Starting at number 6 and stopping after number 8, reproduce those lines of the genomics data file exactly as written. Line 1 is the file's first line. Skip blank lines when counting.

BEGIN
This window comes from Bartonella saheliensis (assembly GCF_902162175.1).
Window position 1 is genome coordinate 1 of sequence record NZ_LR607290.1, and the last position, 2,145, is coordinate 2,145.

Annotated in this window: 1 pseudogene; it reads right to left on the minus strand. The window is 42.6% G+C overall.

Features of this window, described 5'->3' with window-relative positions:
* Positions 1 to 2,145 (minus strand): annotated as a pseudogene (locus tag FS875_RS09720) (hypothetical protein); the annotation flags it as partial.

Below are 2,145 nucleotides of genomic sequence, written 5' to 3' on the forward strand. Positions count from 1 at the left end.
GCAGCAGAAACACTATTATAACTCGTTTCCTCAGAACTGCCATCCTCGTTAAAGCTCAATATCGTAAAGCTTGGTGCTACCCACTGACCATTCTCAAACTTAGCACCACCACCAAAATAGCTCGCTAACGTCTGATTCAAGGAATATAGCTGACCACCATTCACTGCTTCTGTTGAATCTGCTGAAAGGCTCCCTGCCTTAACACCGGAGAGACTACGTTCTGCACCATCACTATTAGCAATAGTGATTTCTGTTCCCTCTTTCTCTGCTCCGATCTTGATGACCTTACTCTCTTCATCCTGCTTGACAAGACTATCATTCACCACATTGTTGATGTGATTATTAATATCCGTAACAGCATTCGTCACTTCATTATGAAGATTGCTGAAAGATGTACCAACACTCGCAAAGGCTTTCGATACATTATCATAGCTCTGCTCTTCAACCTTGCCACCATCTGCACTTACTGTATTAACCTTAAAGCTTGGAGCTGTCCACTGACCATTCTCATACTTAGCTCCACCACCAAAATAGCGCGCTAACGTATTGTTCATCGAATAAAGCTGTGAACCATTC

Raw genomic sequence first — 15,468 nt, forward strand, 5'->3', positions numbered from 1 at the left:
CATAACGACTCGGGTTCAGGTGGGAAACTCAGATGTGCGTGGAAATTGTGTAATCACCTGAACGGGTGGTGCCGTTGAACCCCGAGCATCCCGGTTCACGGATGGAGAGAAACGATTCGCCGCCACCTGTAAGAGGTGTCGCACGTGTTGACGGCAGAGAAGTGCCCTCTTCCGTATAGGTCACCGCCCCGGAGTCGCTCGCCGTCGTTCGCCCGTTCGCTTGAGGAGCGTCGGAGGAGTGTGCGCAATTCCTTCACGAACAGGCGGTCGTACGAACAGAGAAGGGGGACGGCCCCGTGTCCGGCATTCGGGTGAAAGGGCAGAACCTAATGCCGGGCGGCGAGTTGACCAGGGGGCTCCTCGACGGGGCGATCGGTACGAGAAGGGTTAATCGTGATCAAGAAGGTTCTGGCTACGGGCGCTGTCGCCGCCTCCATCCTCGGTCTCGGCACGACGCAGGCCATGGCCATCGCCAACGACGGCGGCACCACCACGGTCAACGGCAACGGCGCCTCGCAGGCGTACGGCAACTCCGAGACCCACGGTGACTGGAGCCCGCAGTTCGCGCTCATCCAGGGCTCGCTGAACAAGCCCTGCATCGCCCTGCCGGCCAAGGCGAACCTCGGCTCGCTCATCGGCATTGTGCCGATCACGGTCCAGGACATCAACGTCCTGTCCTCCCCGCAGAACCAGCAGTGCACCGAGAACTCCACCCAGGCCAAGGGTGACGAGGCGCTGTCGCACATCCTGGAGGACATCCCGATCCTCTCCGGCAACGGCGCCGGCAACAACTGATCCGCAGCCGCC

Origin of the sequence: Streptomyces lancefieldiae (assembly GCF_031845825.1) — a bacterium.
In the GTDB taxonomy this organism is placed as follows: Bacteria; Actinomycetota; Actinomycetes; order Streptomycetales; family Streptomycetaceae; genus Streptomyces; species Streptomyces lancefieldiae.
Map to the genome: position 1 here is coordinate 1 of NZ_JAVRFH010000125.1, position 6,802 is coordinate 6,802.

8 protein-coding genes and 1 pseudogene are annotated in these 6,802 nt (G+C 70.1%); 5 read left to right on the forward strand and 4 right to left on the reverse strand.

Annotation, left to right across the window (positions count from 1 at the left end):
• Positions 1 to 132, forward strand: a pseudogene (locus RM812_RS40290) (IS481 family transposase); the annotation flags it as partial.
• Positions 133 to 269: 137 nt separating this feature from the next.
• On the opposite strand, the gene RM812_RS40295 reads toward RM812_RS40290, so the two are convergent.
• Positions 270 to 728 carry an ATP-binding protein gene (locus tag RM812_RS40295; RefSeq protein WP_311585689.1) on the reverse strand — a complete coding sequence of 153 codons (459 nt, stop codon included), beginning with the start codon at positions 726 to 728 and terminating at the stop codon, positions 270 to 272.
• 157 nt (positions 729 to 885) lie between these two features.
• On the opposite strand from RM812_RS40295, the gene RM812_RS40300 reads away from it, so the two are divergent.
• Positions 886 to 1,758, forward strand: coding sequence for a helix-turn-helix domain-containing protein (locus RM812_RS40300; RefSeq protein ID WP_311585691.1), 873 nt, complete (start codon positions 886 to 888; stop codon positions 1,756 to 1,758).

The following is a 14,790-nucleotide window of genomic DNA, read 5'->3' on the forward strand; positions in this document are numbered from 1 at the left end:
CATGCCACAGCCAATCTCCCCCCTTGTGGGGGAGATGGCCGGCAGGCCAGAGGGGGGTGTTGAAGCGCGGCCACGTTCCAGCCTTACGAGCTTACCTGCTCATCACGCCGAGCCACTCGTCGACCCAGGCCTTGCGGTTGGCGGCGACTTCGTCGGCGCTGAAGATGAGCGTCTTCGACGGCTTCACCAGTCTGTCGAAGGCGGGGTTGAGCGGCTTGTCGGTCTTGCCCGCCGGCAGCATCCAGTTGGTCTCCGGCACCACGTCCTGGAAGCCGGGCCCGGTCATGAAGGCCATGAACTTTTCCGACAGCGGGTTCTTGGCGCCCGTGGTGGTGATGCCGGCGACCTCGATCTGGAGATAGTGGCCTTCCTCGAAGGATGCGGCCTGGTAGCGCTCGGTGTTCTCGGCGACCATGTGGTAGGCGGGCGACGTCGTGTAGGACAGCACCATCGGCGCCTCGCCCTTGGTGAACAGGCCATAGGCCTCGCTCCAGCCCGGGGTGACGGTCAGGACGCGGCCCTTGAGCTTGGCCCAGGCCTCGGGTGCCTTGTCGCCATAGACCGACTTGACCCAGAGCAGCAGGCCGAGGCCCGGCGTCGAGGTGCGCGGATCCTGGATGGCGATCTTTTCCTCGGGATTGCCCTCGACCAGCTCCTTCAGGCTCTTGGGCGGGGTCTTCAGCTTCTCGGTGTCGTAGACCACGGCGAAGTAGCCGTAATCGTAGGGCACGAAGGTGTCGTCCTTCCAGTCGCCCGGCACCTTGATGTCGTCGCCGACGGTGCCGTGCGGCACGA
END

Below are 2,145 nucleotides of genomic sequence, written 5' to 3' on the forward strand. Positions count from 1 at the left end.
GCAGCAGAAACACTATTATAACTCGTTTCCTCAGAACTGCCATCCTCGTTAAAGCTCAATATCGTAAAGCTTGGTGCTACCCACTGACCATTCTCAAACTTAGCACCACCACCAAAATAGCTCGCTAACGTCTGATTCAAGGAATATAGCTGACCACCATTCACTGCTTCTGTTGAATCTGCTGAAAGGCTCCCTGCCTTAACACCGGAGAGACTACGTTCTGCACCATCACTATTAGCAATAGTGATTTCTGTTCCCTCTTTCTCTGCTCCGATCTTGATGACCTTACTCTCTTCATCCTGCTTGACAAGACTATCATTCACCACATTGTTGATGTGATTATTAATATCCGTAACAGCATTCGTCACTTCATTATGAAGATTGCTGAAAGATGTACCAACACTCGCAAAGGCTTTCGATACATTATCATAGCTCTGCTCTTCAACCTTGCCACCATCTGCACTTACTGTATTAACCTTAAAGCTTGGAGCTGTCCACTGACCATTCTCATACTTAGCTCCACCACCAAAATAGCGCGCTAACGTATTGTTCATCGAATAAAGCTGTGAACCATTC

Raw genomic sequence first — 15,468 nt, forward strand, 5'->3', positions numbered from 1 at the left: